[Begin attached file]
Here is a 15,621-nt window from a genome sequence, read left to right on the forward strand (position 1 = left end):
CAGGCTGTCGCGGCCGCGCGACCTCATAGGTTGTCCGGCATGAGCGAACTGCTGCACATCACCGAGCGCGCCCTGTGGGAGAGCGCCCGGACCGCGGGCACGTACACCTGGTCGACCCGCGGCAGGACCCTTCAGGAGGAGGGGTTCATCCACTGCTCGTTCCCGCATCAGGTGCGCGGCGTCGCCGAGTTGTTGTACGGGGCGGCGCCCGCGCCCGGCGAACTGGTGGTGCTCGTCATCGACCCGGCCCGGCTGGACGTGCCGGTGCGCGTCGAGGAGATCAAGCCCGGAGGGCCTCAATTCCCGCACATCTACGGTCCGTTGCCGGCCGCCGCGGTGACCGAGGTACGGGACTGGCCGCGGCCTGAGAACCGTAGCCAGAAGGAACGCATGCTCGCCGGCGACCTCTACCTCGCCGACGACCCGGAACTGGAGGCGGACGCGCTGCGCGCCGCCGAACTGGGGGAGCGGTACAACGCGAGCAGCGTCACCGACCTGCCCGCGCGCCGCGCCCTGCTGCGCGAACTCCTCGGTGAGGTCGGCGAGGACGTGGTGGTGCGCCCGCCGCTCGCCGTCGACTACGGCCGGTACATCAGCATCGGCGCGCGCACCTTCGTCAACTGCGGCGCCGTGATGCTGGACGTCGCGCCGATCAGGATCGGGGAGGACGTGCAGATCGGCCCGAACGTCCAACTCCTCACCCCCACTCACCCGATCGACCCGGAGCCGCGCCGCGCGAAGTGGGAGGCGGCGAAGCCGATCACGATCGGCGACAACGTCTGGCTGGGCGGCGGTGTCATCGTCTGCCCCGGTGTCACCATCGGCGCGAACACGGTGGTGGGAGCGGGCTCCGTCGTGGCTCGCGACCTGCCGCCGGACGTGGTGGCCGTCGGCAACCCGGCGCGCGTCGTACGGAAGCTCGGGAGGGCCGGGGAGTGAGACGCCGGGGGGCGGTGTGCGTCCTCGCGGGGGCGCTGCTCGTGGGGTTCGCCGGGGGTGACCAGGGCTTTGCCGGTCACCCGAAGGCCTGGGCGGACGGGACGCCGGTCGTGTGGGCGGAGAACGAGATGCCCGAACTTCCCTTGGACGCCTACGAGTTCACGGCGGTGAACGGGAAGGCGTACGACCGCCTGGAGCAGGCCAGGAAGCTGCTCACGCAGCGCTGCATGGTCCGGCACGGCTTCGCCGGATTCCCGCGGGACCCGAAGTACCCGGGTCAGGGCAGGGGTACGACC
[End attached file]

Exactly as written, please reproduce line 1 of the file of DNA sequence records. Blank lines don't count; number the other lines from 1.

Here is a 15,621-nt window from a genome sequence, read left to right on the forward strand (position 1 = left end):